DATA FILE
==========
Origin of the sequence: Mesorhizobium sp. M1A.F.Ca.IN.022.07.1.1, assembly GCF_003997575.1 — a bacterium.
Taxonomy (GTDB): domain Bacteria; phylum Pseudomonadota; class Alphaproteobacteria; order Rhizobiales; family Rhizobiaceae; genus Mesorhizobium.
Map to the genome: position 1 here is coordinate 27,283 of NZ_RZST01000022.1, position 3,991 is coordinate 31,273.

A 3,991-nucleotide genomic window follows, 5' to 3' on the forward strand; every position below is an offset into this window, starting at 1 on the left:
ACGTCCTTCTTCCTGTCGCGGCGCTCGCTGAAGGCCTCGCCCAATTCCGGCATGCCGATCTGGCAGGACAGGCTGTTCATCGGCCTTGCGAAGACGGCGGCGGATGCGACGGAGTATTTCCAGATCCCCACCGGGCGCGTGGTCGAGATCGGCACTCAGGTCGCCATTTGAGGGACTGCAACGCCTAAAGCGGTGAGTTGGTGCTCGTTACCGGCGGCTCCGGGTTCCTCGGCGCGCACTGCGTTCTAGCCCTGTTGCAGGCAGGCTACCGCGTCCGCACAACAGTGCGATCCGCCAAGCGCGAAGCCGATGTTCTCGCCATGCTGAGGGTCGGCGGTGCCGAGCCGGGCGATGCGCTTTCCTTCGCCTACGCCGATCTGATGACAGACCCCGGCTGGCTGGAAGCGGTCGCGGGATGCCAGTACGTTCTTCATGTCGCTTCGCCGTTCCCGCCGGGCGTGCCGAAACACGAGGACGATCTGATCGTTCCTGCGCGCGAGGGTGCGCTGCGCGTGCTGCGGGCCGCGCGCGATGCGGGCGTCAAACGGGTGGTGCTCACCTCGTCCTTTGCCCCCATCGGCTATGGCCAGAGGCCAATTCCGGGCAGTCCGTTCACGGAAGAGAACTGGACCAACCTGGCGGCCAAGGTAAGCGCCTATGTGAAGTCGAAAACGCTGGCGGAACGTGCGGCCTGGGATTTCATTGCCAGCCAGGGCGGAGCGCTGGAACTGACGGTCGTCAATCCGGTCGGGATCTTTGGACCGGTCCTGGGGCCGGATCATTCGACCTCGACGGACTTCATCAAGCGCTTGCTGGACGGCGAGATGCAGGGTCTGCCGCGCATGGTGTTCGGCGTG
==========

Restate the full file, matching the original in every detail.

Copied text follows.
Origin of the sequence: Mesorhizobium sp. M1A.F.Ca.IN.022.07.1.1, assembly GCF_003997575.1 — a bacterium.
Taxonomy (GTDB): domain Bacteria; phylum Pseudomonadota; class Alphaproteobacteria; order Rhizobiales; family Rhizobiaceae; genus Mesorhizobium.
Map to the genome: position 1 here is coordinate 27,283 of NZ_RZST01000022.1, position 3,991 is coordinate 31,273.

A 3,991-nucleotide genomic window follows, 5' to 3' on the forward strand; every position below is an offset into this window, starting at 1 on the left:
ACGTCCTTCTTCCTGTCGCGGCGCTCGCTGAAGGCCTCGCCCAATTCCGGCATGCCGATCTGGCAGGACAGGCTGTTCATCGGCCTTGCGAAGACGGCGGCGGATGCGACGGAGTATTTCCAGATCCCCACCGGGCGCGTGGTCGAGATCGGCACTCAGGTCGCCATTTGAGGGACTGCAACGCCTAAAGCGGTGAGTTGGTGCTCGTTACCGGCGGCTCCGGGTTCCTCGGCGCGCACTGCGTTCTAGCCCTGTTGCAGGCAGGCTACCGCGTCCGCACAACAGTGCGATCCGCCAAGCGCGAAGCCGATGTTCTCGCCATGCTGAGGGTCGGCGGTGCCGAGCCGGGCGATGCGCTTTCCTTCGCCTACGCCGATCTGATGACAGACCCCGGCTGGCTGGAAGCGGTCGCGGGATGCCAGTACGTTCTTCATGTCGCTTCGCCGTTCCCGCCGGGCGTGCCGAAACACGAGGACGATCTGATCGTTCCTGCGCGCGAGGGTGCGCTGCGCGTGCTGCGGGCCGCGCGCGATGCGGGCGTCAAACGGGTGGTGCTCACCTCGTCCTTTGCCCCCATCGGCTATGGCCAGAGGCCAATTCCGGGCAGTCCGTTCACGGAAGAGAACTGGACCAACCTGGCGGCCAAGGTAAGCGCCTATGTGAAGTCGAAAACGCTGGCGGAACGTGCGGCCTGGGATTTCATTGCCAGCCAGGGCGGAGCGCTGGAACTGACGGTCGTCAATCCGGTCGGGATCTTTGGACCGGTCCTGGGGCCGGATCATTCGACCTCGACGGACTTCATCAAGCGCTTGCTGGACGGCGAGATGCAGGGTCTGCCGCGCATGGTGTTCGGCGTG